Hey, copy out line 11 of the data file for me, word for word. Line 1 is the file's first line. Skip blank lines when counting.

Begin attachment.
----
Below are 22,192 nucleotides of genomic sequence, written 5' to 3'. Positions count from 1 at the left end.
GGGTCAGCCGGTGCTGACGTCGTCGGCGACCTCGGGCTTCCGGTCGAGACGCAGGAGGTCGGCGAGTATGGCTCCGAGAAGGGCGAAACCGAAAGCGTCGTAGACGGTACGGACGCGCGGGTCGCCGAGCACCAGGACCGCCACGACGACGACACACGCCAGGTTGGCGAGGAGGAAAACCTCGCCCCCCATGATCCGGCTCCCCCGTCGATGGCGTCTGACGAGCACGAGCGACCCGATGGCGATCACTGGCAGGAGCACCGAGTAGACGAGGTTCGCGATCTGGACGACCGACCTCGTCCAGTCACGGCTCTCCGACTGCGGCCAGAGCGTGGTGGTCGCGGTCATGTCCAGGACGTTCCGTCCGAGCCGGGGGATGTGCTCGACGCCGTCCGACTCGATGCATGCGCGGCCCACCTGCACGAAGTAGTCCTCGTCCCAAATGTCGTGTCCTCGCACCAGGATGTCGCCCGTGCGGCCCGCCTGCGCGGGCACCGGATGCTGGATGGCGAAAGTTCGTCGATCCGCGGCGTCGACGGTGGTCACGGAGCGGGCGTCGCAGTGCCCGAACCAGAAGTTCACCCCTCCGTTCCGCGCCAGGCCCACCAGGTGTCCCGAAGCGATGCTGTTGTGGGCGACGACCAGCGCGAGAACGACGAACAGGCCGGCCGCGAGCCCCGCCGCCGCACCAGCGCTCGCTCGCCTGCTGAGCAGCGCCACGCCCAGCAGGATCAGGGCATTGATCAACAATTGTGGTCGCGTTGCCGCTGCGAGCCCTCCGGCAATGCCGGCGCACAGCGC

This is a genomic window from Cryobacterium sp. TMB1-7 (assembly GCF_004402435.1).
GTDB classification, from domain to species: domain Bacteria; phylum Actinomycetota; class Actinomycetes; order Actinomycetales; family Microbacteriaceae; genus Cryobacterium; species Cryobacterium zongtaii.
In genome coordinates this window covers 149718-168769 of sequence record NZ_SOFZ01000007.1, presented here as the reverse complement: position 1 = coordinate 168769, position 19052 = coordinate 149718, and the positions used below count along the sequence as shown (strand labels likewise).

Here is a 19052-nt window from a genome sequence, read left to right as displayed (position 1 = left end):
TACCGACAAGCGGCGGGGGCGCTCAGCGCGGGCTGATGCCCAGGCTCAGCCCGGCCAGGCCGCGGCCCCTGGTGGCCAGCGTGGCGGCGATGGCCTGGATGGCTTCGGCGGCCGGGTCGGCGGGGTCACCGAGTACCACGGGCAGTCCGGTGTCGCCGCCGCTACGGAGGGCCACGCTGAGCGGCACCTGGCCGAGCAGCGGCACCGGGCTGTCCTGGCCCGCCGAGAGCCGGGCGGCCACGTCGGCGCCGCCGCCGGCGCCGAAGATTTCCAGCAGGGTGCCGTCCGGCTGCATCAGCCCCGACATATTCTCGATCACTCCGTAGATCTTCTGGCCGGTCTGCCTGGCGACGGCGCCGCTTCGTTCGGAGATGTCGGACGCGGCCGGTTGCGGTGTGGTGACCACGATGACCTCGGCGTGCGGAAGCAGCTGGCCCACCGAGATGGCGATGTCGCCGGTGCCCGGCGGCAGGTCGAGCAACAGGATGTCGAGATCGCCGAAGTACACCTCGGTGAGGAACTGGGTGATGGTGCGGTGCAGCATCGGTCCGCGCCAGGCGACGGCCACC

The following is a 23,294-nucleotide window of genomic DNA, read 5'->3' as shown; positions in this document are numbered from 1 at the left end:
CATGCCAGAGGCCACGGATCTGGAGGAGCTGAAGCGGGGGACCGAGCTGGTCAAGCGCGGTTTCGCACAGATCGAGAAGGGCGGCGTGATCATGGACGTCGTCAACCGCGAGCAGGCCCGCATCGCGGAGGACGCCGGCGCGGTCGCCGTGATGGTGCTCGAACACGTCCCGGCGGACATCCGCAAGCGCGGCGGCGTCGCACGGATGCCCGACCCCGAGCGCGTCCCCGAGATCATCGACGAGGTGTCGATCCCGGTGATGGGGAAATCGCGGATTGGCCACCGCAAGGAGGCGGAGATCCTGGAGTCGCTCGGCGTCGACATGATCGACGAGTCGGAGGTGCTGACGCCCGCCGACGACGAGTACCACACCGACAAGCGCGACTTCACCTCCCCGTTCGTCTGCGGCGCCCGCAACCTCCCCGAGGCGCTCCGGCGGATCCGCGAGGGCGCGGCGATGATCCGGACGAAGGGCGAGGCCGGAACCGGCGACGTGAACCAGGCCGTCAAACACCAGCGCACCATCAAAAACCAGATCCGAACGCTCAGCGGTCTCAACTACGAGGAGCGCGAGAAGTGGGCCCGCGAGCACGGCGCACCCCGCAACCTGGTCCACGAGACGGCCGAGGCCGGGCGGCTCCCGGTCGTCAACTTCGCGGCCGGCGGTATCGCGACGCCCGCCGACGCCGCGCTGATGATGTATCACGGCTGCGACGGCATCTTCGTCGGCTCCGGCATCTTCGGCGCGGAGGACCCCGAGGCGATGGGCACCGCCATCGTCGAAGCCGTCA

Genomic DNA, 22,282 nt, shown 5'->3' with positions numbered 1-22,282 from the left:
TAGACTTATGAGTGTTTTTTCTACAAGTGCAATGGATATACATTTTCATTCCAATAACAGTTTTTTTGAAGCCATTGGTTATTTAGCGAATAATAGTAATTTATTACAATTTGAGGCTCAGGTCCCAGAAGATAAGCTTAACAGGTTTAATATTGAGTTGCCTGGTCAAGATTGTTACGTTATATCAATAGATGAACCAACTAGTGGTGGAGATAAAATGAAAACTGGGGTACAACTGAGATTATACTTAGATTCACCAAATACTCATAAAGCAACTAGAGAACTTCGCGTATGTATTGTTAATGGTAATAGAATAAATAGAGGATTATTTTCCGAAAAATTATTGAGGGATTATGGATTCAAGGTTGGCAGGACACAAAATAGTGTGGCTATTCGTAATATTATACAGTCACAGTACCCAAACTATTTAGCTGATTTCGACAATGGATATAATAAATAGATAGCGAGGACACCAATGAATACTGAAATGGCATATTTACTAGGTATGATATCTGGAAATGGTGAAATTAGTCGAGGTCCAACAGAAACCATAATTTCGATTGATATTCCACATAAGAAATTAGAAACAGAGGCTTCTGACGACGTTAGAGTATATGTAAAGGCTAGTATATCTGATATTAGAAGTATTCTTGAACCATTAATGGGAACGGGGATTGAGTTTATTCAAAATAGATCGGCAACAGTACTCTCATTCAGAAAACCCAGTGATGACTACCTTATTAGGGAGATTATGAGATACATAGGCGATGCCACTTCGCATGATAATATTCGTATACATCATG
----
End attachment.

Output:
TAGACTTATGAGTGTTTTTTCTACAAGTGCAATGGATATACATTTTCATTCCAATAACAGTTTTTTTGAAGCCATTGGTTATTTAGCGAATAATAGTAATTTATTACAATTTGAGGCTCAGGTCCCAGAAGATAAGCTTAACAGGTTTAATATTGAGTTGCCTGGTCAAGATTGTTACGTTATATCAATAGATGAACCAACTAGTGGTGGAGATAAAATGAAAACTGGGGTACAACTGAGATTATACTTAGATTCACCAAATACTCATAAAGCAACTAGAGAACTTCGCGTATGTATTGTTAATGGTAATAGAATAAATAGAGGATTATTTTCCGAAAAATTATTGAGGGATTATGGATTCAAGGTTGGCAGGACACAAAATAGTGTGGCTATTCGTAATATTATACAGTCACAGTACCCAAACTATTTAGCTGATTTCGACAATGGATATAATAAATAGATAGCGAGGACACCAATGAATACTGAAATGGCATATTTACTAGGTATGATATCTGGAAATGGTGAAATTAGTCGAGGTCCAACAGAAACCATAATTTCGATTGATATTCCACATAAGAAATTAGAAACAGAGGCTTCTGACGACGTTAGAGTATATGTAAAGGCTAGTATATCTGATATTAGAAGTATTCTTGAACCATTAATGGGAACGGGGATTGAGTTTATTCAAAATAGATCGGCAACAGTACTCTCATTCAGAAAACCCAGTGATGACTACCTTATTAGGGAGATTATGAGATACATAGGCGATGCCACTTCGCATGATAATATTCGTATACATCATG